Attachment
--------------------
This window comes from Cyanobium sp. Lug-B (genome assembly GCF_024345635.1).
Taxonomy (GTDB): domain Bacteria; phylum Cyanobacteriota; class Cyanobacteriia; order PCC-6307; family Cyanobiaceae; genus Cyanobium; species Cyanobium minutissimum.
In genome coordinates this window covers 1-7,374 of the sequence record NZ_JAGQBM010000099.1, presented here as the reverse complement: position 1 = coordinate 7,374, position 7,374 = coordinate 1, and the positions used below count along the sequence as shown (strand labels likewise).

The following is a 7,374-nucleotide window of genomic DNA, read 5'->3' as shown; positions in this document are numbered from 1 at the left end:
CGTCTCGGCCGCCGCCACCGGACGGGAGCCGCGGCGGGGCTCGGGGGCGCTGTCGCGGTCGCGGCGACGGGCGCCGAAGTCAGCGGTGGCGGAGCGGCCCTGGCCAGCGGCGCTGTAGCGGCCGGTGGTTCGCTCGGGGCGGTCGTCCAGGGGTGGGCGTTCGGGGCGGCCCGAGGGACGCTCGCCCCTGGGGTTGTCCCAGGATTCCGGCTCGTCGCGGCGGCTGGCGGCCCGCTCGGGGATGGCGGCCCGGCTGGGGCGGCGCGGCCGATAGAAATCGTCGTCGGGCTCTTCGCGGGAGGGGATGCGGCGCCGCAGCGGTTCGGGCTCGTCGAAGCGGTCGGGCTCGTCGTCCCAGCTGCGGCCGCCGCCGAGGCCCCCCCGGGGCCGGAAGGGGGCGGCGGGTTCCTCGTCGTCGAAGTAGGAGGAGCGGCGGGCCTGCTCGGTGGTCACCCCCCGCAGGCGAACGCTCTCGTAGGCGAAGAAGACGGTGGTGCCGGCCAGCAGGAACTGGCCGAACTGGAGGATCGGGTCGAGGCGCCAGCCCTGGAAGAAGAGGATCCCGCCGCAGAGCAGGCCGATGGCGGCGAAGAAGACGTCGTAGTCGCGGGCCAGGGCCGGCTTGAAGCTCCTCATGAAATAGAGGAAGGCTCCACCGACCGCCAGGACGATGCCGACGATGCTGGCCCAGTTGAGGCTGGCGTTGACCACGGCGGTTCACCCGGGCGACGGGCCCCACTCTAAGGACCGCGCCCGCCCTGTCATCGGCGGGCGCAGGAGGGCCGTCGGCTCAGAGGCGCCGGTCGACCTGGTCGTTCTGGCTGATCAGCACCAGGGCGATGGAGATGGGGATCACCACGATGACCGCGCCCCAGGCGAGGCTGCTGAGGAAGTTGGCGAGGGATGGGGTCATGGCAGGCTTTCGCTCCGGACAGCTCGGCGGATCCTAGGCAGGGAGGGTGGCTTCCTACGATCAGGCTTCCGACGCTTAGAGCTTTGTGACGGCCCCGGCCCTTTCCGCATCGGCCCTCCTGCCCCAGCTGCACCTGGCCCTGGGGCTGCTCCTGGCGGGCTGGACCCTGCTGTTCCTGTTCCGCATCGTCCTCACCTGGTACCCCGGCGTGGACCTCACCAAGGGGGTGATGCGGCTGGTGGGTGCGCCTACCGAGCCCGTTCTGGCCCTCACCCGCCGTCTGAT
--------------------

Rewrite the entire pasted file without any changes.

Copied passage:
This window comes from Cyanobium sp. Lug-B (genome assembly GCF_024345635.1).
Taxonomy (GTDB): domain Bacteria; phylum Cyanobacteriota; class Cyanobacteriia; order PCC-6307; family Cyanobiaceae; genus Cyanobium; species Cyanobium minutissimum.
In genome coordinates this window covers 1-7,374 of the sequence record NZ_JAGQBM010000099.1, presented here as the reverse complement: position 1 = coordinate 7,374, position 7,374 = coordinate 1, and the positions used below count along the sequence as shown (strand labels likewise).

The following is a 7,374-nucleotide window of genomic DNA, read 5'->3' as shown; positions in this document are numbered from 1 at the left end:
CGTCTCGGCCGCCGCCACCGGACGGGAGCCGCGGCGGGGCTCGGGGGCGCTGTCGCGGTCGCGGCGACGGGCGCCGAAGTCAGCGGTGGCGGAGCGGCCCTGGCCAGCGGCGCTGTAGCGGCCGGTGGTTCGCTCGGGGCGGTCGTCCAGGGGTGGGCGTTCGGGGCGGCCCGAGGGACGCTCGCCCCTGGGGTTGTCCCAGGATTCCGGCTCGTCGCGGCGGCTGGCGGCCCGCTCGGGGATGGCGGCCCGGCTGGGGCGGCGCGGCCGATAGAAATCGTCGTCGGGCTCTTCGCGGGAGGGGATGCGGCGCCGCAGCGGTTCGGGCTCGTCGAAGCGGTCGGGCTCGTCGTCCCAGCTGCGGCCGCCGCCGAGGCCCCCCCGGGGCCGGAAGGGGGCGGCGGGTTCCTCGTCGTCGAAGTAGGAGGAGCGGCGGGCCTGCTCGGTGGTCACCCCCCGCAGGCGAACGCTCTCGTAGGCGAAGAAGACGGTGGTGCCGGCCAGCAGGAACTGGCCGAACTGGAGGATCGGGTCGAGGCGCCAGCCCTGGAAGAAGAGGATCCCGCCGCAGAGCAGGCCGATGGCGGCGAAGAAGACGTCGTAGTCGCGGGCCAGGGCCGGCTTGAAGCTCCTCATGAAATAGAGGAAGGCTCCACCGACCGCCAGGACGATGCCGACGATGCTGGCCCAGTTGAGGCTGGCGTTGACCACGGCGGTTCACCCGGGCGACGGGCCCCACTCTAAGGACCGCGCCCGCCCTGTCATCGGCGGGCGCAGGAGGGCCGTCGGCTCAGAGGCGCCGGTCGACCTGGTCGTTCTGGCTGATCAGCACCAGGGCGATGGAGATGGGGATCACCACGATGACCGCGCCCCAGGCGAGGCTGCTGAGGAAGTTGGCGAGGGATGGGGTCATGGCAGGCTTTCGCTCCGGACAGCTCGGCGGATCCTAGGCAGGGAGGGTGGCTTCCTACGATCAGGCTTCCGACGCTTAGAGCTTTGTGACGGCCCCGGCCCTTTCCGCATCGGCCCTCCTGCCCCAGCTGCACCTGGCCCTGGGGCTGCTCCTGGCGGGCTGGACCCTGCTGTTCCTGTTCCGCATCGTCCTCACCTGGTACCCCGGCGTGGACCTCACCAAGGGGGTGATGCGGCTGGTGGGTGCGCCTACCGAGCCCGTTCTGGCCCTCACCCGCCGTCTGAT